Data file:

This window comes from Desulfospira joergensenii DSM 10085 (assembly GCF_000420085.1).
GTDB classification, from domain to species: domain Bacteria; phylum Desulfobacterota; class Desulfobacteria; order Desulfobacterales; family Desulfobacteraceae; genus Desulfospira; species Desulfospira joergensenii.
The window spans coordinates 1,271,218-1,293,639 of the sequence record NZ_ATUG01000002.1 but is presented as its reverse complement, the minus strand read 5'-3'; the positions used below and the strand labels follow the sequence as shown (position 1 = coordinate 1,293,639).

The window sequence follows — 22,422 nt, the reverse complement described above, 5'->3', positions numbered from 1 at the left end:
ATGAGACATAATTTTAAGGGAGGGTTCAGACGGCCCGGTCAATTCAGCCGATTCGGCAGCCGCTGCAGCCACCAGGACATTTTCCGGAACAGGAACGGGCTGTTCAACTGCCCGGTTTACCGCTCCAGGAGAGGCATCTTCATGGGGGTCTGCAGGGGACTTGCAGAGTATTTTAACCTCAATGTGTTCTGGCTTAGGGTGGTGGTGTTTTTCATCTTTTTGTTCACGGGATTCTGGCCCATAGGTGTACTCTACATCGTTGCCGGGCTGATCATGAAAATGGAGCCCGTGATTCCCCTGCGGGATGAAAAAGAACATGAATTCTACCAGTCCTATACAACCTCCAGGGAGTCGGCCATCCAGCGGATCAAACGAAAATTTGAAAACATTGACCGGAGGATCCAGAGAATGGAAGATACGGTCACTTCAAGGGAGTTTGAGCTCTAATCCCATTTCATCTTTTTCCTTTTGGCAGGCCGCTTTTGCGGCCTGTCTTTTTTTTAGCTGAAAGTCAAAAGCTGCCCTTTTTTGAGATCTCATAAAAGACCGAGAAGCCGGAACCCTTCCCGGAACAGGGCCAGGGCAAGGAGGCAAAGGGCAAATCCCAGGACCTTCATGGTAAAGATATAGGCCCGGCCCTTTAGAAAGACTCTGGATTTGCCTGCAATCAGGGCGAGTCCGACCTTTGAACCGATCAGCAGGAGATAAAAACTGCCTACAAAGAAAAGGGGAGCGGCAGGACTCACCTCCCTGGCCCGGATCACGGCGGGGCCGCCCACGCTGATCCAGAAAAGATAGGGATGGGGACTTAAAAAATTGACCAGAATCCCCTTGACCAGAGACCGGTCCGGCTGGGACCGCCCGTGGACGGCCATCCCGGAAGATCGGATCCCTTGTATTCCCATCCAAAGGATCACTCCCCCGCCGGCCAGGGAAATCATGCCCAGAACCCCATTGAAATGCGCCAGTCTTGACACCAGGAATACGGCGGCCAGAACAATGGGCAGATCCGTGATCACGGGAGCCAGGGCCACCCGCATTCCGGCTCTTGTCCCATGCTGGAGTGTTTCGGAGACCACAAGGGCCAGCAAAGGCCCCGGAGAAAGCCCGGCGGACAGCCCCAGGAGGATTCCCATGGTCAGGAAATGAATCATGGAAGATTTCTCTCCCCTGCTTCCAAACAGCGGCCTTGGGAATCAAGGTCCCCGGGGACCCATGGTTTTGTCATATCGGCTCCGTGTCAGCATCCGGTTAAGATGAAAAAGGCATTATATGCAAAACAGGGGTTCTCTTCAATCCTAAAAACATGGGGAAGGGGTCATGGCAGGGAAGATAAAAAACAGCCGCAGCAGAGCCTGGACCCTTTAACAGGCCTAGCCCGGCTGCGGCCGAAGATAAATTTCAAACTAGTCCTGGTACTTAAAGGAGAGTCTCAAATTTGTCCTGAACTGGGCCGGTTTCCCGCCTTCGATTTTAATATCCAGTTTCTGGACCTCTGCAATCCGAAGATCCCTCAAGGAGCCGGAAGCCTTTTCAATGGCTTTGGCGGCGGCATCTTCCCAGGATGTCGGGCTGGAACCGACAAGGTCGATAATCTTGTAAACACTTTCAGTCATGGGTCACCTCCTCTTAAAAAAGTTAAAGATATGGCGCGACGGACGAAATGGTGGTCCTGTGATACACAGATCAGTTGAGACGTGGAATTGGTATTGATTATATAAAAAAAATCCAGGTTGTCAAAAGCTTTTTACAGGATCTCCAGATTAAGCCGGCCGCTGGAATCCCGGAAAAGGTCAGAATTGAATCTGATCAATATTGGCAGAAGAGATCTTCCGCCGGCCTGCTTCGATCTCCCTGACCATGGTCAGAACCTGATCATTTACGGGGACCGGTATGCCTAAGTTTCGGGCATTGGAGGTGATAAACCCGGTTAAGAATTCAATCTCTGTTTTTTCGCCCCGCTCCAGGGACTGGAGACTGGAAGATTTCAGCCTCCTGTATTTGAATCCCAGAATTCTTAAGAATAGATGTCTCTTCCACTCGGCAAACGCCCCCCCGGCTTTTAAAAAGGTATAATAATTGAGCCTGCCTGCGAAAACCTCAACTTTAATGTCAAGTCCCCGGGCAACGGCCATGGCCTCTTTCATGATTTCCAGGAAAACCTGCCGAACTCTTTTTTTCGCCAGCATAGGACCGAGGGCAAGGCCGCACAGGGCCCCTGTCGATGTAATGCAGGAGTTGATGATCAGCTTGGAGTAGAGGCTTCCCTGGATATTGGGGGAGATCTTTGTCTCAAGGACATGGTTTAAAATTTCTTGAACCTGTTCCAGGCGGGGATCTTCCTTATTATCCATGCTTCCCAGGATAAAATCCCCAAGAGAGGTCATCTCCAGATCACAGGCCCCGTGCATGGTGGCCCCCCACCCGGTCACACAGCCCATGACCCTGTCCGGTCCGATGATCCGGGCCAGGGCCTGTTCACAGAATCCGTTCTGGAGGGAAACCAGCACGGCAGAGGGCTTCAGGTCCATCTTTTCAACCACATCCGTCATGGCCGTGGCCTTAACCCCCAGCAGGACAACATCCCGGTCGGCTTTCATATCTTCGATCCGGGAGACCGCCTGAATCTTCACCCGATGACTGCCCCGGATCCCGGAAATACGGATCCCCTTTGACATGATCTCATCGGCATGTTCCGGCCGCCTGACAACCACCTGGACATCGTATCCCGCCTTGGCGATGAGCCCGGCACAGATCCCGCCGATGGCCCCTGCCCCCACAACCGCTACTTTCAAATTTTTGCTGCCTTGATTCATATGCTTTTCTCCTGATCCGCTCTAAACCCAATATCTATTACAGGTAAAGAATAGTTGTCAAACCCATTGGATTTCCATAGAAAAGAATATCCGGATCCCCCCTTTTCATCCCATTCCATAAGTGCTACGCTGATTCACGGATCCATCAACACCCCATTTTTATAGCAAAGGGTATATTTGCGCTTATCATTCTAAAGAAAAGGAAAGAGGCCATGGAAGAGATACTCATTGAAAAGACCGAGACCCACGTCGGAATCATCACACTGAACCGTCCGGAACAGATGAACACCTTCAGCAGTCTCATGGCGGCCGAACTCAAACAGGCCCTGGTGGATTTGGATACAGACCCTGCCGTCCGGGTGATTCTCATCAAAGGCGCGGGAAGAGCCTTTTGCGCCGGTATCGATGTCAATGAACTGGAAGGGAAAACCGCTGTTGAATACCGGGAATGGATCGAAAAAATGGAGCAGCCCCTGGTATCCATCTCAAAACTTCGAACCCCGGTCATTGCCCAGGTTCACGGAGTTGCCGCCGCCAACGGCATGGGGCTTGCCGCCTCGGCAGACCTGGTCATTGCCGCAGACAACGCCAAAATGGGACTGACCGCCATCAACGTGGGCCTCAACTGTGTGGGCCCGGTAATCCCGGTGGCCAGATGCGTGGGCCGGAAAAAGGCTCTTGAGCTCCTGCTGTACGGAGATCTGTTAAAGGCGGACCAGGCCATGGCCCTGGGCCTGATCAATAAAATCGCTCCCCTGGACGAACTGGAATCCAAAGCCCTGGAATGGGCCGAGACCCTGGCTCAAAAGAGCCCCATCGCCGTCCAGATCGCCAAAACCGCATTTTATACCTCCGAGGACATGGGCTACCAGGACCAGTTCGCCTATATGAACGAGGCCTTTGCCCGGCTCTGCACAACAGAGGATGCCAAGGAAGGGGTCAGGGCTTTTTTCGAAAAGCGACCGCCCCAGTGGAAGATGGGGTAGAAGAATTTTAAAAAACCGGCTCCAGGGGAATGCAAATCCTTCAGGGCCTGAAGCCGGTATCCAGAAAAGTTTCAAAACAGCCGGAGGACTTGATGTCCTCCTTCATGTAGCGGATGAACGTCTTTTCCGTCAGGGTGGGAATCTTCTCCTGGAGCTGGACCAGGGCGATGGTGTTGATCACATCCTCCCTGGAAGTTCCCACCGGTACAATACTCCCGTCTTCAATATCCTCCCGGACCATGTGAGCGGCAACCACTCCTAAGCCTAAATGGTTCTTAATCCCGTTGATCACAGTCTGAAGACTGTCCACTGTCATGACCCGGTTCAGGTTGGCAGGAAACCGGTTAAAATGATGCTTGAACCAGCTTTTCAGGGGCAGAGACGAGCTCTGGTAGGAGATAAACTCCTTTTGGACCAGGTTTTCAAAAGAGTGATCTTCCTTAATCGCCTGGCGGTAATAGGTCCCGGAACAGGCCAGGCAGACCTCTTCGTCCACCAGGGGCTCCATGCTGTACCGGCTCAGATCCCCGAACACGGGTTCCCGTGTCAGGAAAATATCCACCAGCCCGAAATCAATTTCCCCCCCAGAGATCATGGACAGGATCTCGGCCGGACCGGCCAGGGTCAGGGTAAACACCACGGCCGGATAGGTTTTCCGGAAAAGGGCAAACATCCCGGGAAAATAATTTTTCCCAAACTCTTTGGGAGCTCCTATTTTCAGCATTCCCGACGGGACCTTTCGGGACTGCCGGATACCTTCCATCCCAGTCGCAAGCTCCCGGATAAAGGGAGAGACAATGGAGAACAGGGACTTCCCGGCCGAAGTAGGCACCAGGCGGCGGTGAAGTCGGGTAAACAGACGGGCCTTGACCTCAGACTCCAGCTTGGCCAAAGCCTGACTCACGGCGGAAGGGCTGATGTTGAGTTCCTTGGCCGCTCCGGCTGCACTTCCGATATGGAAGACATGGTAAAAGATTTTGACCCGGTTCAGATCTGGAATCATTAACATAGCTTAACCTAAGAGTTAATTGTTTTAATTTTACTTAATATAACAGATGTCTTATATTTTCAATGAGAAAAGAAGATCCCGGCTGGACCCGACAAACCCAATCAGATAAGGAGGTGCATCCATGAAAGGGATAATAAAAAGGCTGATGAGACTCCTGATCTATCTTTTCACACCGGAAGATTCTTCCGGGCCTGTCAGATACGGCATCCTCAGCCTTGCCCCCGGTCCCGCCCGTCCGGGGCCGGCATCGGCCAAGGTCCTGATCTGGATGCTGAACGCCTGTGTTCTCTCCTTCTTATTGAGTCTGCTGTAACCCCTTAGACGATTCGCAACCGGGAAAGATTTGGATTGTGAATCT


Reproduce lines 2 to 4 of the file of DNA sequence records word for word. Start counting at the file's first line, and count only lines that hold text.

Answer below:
GTDB classification, from domain to species: domain Bacteria; phylum Desulfobacterota; class Desulfobacteria; order Desulfobacterales; family Desulfobacteraceae; genus Desulfospira; species Desulfospira joergensenii.
The window spans coordinates 1,271,218-1,293,639 of the sequence record NZ_ATUG01000002.1 but is presented as its reverse complement, the minus strand read 5'-3'; the positions used below and the strand labels follow the sequence as shown (position 1 = coordinate 1,293,639).

The window sequence follows — 22,422 nt, the reverse complement described above, 5'->3', positions numbered from 1 at the left end: